Crossing into Mythical Mexico with Cormac McCarthy: A Review of The Crossing

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Cormac McCarthy doesn’t need any more accolades from the likes of me.  His reputation as a great American writer seems pretty secure.  But as a recent convert to the ranks of his fans, I have to say of The Crossing – wow.

That’s probably sufficient.  I’m not going to be an equal to his prose and the writer in me just wants to lay down the pen and acknowledge the master.  But perhaps just a few more words.

The Crossing is the middle volume in McCarthy’s Border Trilogy.  Throughout I was wondering what direct connection there was between this book and its predecessor, All the Pretty Horses.  The indirect connections are certainly there.  ATPH has a pair of teenaged protagonists in mid-20th century America discovering the world and themselves in cross-border expeditions with horses into northern Mexico.  The Crossing has the same, and you might be tempted to think that McCarthy is just writing the same book twice.

But the storylines don’t intersect, (though I understand that Billy Parham, the main protagonist in The Crossing, will meet up with John Grady Cole from the first book in Cities of the Plain).  And if there was high-spirited adventure and romance in ATPH, there is much more bleakness and scattered pieces of a narrative in The Crossing.

51UeFuwmXaL._SX321_BO1,204,203,200_You can see some old ancestors in The Crossing—Don Quixote, The Odyssey, Flannery O’Conner, Faulkner—but what McCarthy does with them is absolutely unique to him.  There is a pregnant wolf who makes the first crossing from Mexico into New Mexico and becomes the focus of Billy Parham’s unexplained quest to return her to the mountains from which she has come.  There is Billy’s long sojourn in those mountains following the violent end of that quest in which he is immersed into a Mexico still scarred by the terrors of the Revolution, now some two decades in the past.

There is Billy’s return to New Mexico to discover his parents slaughtered and the family horses stolen.  Billy’s reunion with his brother Boyd and their journey back to Mexico to try and retrieve what has been lost.  A 14-year-old girl who becomes an unlikely companion.  Adventures with ruthless horse thieves.  A grievous injury.  Encounters with a blind veteran and a circus diva.  And in the end Billy is left on his own to return back home.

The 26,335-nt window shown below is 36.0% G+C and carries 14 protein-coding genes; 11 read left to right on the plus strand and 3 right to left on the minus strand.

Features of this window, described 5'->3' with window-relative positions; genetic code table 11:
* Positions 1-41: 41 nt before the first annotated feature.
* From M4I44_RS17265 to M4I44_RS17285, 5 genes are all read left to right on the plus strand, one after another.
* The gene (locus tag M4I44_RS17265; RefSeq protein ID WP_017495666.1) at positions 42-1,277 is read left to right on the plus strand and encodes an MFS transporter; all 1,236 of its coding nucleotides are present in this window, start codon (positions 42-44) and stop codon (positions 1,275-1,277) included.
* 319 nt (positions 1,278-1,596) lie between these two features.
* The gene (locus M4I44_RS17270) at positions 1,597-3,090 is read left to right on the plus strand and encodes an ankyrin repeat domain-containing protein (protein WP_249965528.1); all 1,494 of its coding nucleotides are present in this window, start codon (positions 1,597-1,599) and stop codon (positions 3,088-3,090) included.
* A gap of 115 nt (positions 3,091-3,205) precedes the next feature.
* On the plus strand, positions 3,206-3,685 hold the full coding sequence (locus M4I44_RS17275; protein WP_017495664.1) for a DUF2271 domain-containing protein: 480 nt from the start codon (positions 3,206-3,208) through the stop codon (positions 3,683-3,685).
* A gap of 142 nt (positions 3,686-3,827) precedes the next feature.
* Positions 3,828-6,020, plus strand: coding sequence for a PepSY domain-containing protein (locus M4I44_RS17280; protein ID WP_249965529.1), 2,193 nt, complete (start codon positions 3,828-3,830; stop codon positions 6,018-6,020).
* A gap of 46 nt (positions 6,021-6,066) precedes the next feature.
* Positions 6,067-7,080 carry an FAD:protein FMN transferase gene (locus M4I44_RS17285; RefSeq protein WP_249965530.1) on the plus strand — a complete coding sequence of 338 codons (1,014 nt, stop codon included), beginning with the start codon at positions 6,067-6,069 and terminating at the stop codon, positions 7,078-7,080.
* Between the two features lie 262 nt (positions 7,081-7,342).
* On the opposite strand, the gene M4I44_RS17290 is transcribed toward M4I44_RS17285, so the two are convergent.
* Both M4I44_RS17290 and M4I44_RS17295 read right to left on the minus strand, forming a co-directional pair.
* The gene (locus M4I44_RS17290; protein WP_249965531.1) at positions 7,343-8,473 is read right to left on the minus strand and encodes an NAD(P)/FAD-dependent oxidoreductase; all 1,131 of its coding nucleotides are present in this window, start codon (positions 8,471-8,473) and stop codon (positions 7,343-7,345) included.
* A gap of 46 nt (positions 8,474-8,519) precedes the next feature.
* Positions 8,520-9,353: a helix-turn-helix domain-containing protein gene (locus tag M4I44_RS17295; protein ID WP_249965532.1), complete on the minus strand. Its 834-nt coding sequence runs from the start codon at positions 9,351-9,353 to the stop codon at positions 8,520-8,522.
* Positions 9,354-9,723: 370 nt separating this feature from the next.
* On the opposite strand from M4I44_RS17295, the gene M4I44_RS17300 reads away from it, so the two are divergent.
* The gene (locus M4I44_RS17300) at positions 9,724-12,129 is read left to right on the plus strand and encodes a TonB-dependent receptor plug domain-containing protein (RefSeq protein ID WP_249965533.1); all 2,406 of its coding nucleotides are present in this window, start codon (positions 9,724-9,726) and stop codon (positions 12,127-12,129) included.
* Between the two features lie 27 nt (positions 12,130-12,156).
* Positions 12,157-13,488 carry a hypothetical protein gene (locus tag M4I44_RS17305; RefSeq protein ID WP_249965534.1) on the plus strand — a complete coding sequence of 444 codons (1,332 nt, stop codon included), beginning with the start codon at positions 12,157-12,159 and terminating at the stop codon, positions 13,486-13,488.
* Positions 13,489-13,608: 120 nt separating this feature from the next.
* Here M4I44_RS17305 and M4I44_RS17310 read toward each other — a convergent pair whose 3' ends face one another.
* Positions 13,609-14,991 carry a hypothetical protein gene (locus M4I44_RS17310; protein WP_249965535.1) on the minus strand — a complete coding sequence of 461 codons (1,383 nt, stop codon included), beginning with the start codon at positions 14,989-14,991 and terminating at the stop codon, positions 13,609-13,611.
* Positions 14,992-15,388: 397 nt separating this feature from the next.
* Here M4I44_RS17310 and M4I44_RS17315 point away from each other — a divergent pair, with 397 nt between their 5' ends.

After failed attempts to enlist as World War II is beginning, Billy knocks around ranches picking up jobs before making one last crossing.  This time, his brother and the girl have entered the realm of legend.  Billy digs up Boyd from a desolate grave and carries his bones back to the States, but not without one more encounter with deadly thieves and one more metaphysical conversation with gypsies carting around an airplane fuselage.

What this summary doesn’t capture is the beauty of McCarthy’s writing and his supernatural gift with description.  You will get lost in the particulars, but you will know the terrain with intimacy.  And it is that deeper knowing that this trilogy keeps pointing to.  To know in a place the story of earth, heaven, and humanity itself.

One thought on “Crossing into Mythical Mexico with Cormac McCarthy: A Review of The Crossing

  1. Pingback: Waltzing (and Futzing) Across Texas: A review of Texas Blood | Heartlands

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